This post originally appeared as a guest column for In The Lobby.
By all accounts, Tuesday was a good day for Republicans, both in New Jersey and nationally. In New Jersey, Chris Christie took the oath of office, marking the GOP’s first position of power in Trenton since John Bennett’s tenure as Senate Co-President ended with his defeat in 2003.
In Massachusetts, Scott Brown scored an upset win in the battle for Ted Kennedy’s U.S. Senate seat, thus breaking the Democrat’s filibuster-proof majority. Many observers will view this win, as well as GOP victories in the Virginia and New Jersey governorships last November, as a repudiation of President Obama’s first year in office. The poll data don’t support such an overgeneralization, but still it’s difficult to ignore that the GOP is a party on the rise.
Republican partisans I have spoken with appear to be positively giddy with thoughts of huge gains in state and Congressional offices this coming November. That may indeed happen. But if it does, there are some cautionary notes for New Jersey’s Republican governor that shouldn’t be ignored.
The elections in Massachusetts, Virginia, and New Jersey had a few things in common. In each, the Democratic candidate, to some degree or another, was perceived as “out of touch” with the middle class. With automaker CEOs flying private jets to Washington to cry poverty and bank executives claiming they are doing “God’s work,” the American people are more than a tad upset with the elite class and all who coddle them.
In this environment, being seen as a working class hero is a decided plus. Scott Brown portrayed himself as a truck driving, blue collar guy. And here in the Garden State, there is no question that Chris Christie is a Jersey boy through and through. But that does not necessarily mean that all “home boy” benefits naturally accrue to the Republicans. It depends on the candidate, not the party label.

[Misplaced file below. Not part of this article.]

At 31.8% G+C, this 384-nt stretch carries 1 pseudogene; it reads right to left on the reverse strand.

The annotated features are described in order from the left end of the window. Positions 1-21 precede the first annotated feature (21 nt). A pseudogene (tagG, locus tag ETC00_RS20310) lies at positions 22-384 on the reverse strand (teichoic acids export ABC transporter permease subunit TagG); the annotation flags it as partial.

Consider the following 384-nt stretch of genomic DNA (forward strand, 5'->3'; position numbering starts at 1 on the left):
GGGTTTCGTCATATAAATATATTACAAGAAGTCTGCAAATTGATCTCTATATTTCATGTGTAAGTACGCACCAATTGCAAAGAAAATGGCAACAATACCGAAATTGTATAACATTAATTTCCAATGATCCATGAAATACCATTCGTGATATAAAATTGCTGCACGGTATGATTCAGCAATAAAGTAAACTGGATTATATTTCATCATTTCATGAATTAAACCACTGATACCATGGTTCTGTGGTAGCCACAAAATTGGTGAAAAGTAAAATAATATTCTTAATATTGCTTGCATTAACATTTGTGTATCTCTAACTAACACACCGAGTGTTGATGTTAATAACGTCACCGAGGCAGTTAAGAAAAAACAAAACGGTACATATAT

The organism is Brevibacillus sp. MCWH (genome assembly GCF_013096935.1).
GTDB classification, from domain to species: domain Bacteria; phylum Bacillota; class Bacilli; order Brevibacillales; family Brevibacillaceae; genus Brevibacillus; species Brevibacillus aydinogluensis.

The PPP Poll issued Sunday, which accurately predicted a 5 point win for Brown, found that Massachusetts voters actually held a dimmer view of Congressional Republicans (22% favorable to 63% unfavorable) than they did of the Democrats (30% favorable to 55% unfavorable), even while voting to send a Republican to the Senate for the first time since 1978.
Another common thread in these recent elections is that voters are still looking for change. The Christie campaign rode that mantra to victory in Jersey, as did Scott Brown in the Bay State. But remember, voters have been in the mood for change for nearly four years.
They voted for Democrats in 2006 and 2008, and it looks like the tide is turning in the Republicans’ favor this year. But don’t be fooled into thinking this represents an ideological shift in the electorate that will propel the GOP to a lengthy return to power. Voters keep choosing change because they are getting a little punchy. Since they haven’t seen tangible results from the current crop of elected leaders, they will keep voting for change until they get it. If the current dynamic holds, we could potentially see frequent partisan switches in legislative and executive leadership over the next few election cycles.